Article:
So are a vast number of people living a greedy life in the UK or are they living a life like me where they may care that others elsewhere have less than me and may help in some small way, but their priority is to provide for their family, do have some nice things, but do not have excess finances. I genuinely respect those that would put others first to the point where they will live a relatively poorer life, so that others with even less may benefit.

    I am sure many would suggest that my comments are exactly the problem. That many like me continue to live with a blindness (conscious or sub-conscious) into how we are actually living with a greater than fair accumulation of wealth, but does that make us greedy or is it just human nature / survival instinct / want of acceptance within our peers?

    George – you wrote that “we cannot easily change our own attitudes and actions, and we need the help of God to change us”. But as the vast majority will not seek God’s help to change, how else would you plan to help change their thinking?


    1. Dear Mark

      Thank you for your thoughtful comments. I certainly do not want to judge and call individually greedy. I think the line between providing for our family and greed is a straight line continuum. It is impossible to say for someone else when to define where along that line, the desire to provide become greed. I think we all need to decide for ourselves. The purpose of my article was to provoke thought and help people to be aware that the answer to human needs lies within human nature,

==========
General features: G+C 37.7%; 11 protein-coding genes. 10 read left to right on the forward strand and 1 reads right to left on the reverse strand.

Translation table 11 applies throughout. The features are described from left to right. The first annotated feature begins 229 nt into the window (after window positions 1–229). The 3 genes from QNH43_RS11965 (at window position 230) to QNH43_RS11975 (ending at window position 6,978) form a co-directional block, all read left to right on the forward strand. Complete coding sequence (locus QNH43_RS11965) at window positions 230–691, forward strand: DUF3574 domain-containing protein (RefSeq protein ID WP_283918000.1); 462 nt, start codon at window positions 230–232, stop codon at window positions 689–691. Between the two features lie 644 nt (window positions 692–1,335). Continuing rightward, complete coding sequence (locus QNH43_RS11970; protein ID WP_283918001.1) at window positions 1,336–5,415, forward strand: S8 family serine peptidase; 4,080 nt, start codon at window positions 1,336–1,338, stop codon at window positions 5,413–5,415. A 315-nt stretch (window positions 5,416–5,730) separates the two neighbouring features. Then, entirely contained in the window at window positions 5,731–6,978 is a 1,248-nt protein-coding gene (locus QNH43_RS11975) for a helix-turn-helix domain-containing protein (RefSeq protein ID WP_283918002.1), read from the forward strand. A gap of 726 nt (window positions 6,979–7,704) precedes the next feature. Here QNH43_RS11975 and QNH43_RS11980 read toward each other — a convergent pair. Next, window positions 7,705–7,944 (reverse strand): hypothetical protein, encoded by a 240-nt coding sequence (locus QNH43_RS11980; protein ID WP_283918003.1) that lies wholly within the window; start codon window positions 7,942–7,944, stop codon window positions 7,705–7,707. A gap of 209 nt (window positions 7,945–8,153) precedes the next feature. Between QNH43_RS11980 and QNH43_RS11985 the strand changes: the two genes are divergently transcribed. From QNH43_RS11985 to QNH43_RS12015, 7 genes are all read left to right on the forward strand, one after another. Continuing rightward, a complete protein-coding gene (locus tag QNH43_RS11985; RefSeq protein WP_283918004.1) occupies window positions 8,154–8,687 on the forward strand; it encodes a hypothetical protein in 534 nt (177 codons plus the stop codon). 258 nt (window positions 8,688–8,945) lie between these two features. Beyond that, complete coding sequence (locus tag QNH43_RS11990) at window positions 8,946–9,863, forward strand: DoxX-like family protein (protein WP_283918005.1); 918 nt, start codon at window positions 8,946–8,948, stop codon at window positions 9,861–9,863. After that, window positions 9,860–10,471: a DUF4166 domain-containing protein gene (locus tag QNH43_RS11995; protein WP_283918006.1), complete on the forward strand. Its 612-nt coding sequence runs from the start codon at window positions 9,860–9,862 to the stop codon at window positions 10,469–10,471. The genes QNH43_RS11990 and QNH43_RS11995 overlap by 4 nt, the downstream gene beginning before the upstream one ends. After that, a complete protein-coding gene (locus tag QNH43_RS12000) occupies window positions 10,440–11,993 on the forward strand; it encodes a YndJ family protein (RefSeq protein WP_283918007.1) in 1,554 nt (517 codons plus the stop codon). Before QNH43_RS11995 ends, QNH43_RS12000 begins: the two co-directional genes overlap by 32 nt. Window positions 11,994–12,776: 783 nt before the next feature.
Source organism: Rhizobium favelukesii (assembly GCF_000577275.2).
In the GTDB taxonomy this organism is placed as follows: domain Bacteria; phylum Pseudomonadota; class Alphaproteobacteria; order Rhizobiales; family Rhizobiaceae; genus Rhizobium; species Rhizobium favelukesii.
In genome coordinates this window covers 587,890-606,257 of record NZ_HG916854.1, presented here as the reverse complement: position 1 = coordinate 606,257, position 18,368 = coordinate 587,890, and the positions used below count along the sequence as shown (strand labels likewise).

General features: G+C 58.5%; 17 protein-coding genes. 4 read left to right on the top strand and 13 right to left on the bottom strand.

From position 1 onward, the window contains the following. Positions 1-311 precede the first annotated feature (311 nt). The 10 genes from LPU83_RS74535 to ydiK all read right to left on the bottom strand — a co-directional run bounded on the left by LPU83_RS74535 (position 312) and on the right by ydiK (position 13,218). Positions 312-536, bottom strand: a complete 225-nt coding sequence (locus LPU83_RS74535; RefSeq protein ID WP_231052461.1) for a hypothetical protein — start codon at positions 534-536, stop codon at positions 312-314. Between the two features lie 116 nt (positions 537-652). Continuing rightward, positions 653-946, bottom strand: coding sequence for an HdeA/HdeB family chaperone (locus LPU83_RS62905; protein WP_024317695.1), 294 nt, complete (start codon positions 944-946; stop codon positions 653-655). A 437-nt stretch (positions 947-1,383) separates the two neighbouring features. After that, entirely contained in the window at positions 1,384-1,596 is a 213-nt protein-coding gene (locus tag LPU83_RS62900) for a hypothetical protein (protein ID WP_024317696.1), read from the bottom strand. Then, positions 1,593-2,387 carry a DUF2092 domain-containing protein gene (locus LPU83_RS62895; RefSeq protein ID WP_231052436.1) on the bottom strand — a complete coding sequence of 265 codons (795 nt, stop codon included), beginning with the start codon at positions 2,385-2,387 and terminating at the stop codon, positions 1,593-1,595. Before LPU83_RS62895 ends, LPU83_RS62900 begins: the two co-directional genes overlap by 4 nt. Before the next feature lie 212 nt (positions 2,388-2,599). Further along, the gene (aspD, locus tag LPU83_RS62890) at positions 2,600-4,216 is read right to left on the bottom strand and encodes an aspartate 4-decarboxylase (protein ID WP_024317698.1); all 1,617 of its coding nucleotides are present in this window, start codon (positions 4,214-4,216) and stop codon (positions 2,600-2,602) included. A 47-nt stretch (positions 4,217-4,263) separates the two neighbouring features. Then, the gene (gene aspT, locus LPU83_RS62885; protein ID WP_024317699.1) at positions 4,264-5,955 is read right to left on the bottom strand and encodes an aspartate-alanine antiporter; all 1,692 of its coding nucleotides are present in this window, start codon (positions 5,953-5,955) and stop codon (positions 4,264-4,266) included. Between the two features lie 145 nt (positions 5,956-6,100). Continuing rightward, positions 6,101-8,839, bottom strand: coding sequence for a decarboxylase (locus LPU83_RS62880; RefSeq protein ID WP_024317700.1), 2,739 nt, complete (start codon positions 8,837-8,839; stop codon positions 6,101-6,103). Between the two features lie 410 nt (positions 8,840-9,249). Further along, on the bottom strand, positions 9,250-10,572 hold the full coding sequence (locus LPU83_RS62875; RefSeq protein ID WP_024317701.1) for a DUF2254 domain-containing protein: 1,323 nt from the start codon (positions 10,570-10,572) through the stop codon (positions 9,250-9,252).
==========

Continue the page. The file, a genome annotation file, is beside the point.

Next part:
I have been blessed with sufficient income and resources and I know how to enjoy good things. I have also learned a lot about the way other people live and want to do something about it. i think it is a matter of balance.

      As I said, I do not wish to judge, only to provoke thought and hopefully to re-address the balance in some way. I am also aware of the generosity of so many people on my mailing list (including you, I think).

      Can we change or attitudes without relying on God. Yes, I believe we can though my belief as God as the creator and designer of everything means that his help is important.

      Actually I believe that God’s plan for the human race means he is constantly at work, gradually changing public opinions and attitudes, whether we acknowledge God or not!


      1. George – never once reading your blog did I believe you were judging in any way. In fact your wish to provoke thought was exactly what you did. I was questioning my own views. I do give monthly, but in reality this is such a small amount compared to what I earn, so am I really being generous? I don’t think so.


  9. I think that a lot of poverty is due to over-population and would be interested to hear of your views on the Christian response to how, or indeed whether, this should be tackled.


    1. Dear Alex

      I have looked into over-population being a cause of poverty and have come to the conclusion that it is not. I wrote about it in a previous post, under the heading Fill the Earth.

      In all developed nations, over-population has ceased as the country has dealt with extreme poverty. Over-population is a result of poverty not a cause of it.

      I hope that helps.